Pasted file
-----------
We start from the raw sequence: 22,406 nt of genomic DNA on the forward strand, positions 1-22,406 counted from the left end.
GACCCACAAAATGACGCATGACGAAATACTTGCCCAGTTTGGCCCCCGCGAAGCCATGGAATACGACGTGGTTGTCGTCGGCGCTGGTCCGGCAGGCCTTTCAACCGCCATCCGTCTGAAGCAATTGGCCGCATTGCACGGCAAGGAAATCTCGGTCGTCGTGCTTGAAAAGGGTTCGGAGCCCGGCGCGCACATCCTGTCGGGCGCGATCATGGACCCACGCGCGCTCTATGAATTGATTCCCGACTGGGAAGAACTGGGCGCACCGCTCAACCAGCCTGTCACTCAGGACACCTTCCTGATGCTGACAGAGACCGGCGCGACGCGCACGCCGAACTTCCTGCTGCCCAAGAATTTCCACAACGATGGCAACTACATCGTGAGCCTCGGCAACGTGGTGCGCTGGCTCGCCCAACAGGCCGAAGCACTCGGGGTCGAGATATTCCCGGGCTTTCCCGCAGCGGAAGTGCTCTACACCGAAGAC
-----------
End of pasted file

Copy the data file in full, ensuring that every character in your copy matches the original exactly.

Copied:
We start from the raw sequence: 22,406 nt of genomic DNA on the forward strand, positions 1-22,406 counted from the left end.
GACCCACAAAATGACGCATGACGAAATACTTGCCCAGTTTGGCCCCCGCGAAGCCATGGAATACGACGTGGTTGTCGTCGGCGCTGGTCCGGCAGGCCTTTCAACCGCCATCCGTCTGAAGCAATTGGCCGCATTGCACGGCAAGGAAATCTCGGTCGTCGTGCTTGAAAAGGGTTCGGAGCCCGGCGCGCACATCCTGTCGGGCGCGATCATGGACCCACGCGCGCTCTATGAATTGATTCCCGACTGGGAAGAACTGGGCGCACCGCTCAACCAGCCTGTCACTCAGGACACCTTCCTGATGCTGACAGAGACCGGCGCGACGCGCACGCCGAACTTCCTGCTGCCCAAGAATTTCCACAACGATGGCAACTACATCGTGAGCCTCGGCAACGTGGTGCGCTGGCTCGCCCAACAGGCCGAAGCACTCGGGGTCGAGATATTCCCGGGCTTTCCCGCAGCGGAAGTGCTCTACACCGAAGAC